“It’s helped me a lot more because the turf is pretty hard to get my foot out of the ground and plant,” Priester said. “The grass is pretty good.”
Swiftly pulling a folding knife from his pocket, Steve Horne slices open a tall bag of fertilizer for a quick look-see.
He immediately determines it’s too clumpy.
So Horne, the director of field operations at PNC Field in Moosic, PA home of the Scranton/Wilkes-Barre RailRiders (Triple-A/New York Yankees) grabs another, unopened bag of the stuff that will help grass grow and starts pounding it down on the back of a Gator truck while showing a couple of his interns how to break it up quickly.
It takes a lot more than a lawnmower and water hose to make grass grow in a baseball stadium.
“In general terms,” Horne said, “people look out and see the green grass and want to know how to make their own lawn look that way.
“It couldn’t be farther from your lawn.”
Aside from a huge shed in the bowels of PNC Field filled with lawn-maintaining machines and an endless array of tools of the trade is one simple fact.
The base in most baseball stadiums is composed of sand, compared to the clay base in your average backyard.
“It’s very difficult to grow grass on a sand base,” Horne said. “There are 12 kinds of soil beneath this. All the materials have to be spoon-fed into the ground in order for the plant to live.”
This past week, he was feeding PNC Field some unfamiliar food by laying down an organic fertilizer.
“It’s a product we’ve only used one time before, a product I don’t have a lot of experience with,” said Horne, who has been a baseball groundskeeper for 27 years and has worked on fields for the Boston Red Sox, Chicago Cubs and St. Louis Cardinals during past offseasons. “A lot of the stuff we usually buy are synthetics and they’re consistent.
“This is very inconsistent.”
That’s bad news for the hopper, a small truck that funnels the fertilizer from top to bottom before a spinning blade disperses it throughout the outfield. The chunked-up fertilizer starts clogging the release hole, making things difficult for RailRiders groundskeeping interns Stephen Valente and Cameron Walls and forcing Horne to turn to his bullpen for relief.
He reaches into his arsenal and pulls out an invention he doesn’t even have a name for, an instrument made of a heavily spiked sheath of metal blades at the base, topped by a heavy pole. He starts gently pile-driving it into the fertilizer to make it a little finer, but that’s not really the main role of this instrument.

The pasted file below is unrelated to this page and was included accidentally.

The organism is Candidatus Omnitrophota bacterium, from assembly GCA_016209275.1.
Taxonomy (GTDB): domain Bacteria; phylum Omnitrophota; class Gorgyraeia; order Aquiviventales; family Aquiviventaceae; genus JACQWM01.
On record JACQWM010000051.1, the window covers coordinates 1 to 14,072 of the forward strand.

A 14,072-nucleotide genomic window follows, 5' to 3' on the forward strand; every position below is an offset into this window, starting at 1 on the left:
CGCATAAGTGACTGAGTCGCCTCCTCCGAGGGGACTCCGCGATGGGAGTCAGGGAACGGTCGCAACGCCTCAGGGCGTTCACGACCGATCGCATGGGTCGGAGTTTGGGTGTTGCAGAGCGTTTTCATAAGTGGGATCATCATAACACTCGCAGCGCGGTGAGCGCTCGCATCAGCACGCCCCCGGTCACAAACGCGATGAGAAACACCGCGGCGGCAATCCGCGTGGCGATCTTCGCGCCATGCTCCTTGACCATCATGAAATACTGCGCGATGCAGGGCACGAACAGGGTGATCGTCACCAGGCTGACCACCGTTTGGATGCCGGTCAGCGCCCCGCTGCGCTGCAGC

The primary function of this tool is to open pores in the ground, allowing better reception for seeding and treatments. The idea came off the golf course.
“They use it for greens and areas for seeding purposes,” said Horne, a 51-year-old Mississippi native who had never traveled as far north as Pennsylvania until he was hired as Scranton/Wilkes-Barre turf guru in 2007. “Sports fields and golf courses are two different things. But they have a lot of good tools, and if I find one that will help in what I do, I’ll take it from them.”
Whatever it takes to keep to keep the prime home of the New York Yankees’ top minor league prospects in pristine condition.
“This is their office,” Horne said. “We’re the guys behind the scenes that make their office either really nice or really bad. We do everything we can to help them develop and become major leaguers. Sometimes, we can have an impact on that, an influence on that way the ball bounces or the way the ball plays.
“Which could be the difference in making that young man look good or look bad.”
It’s often a tireless, and often thankless, job.
Horne says the compliments are few, that the grounds crew mostly catches complaints. But he’s prepared for almost any scenario, working on average about 15 hours each game day while preparing the 2 1/4-acre field. He stays at the park from early-morning hours all the way through night games and cleans up afterwards with a crew of seven helpers – including his top assistant Paul Tumavitch along with six other interns and part-time workers.
When the PNC surface starts showing signs of wear and tear, Horne has a few tricks to magically mask it, starting with a green-colored sand he keeps in storage. He also keeps a grass farm outside PNC Field, which gets identical care as the stadium surface so he can easily pull up mounds of grass and transplant it into any splotches that begin to show on PNC Field until those areas can be re-seeded.
“Mother Nature will only grow so fast,” Horne says. “We have to assist it.”
The crew found no relief from a couple of unforeseen storms that pelted PNC Field during the past five years.
First came the horror that happened in 2011, when PNC Field’s drainage system malfunctioned and left puddles of water in the outfield for days – forcing Scranton/Wilkes-Barre’s team (then named the Yankees) to play a few home games at Lehigh Valley’s Coca-Cola Park in Allentown. It all stemmed from installation of another drainage system during the changeover from an artificial turf surface to a grass field at PNC Field.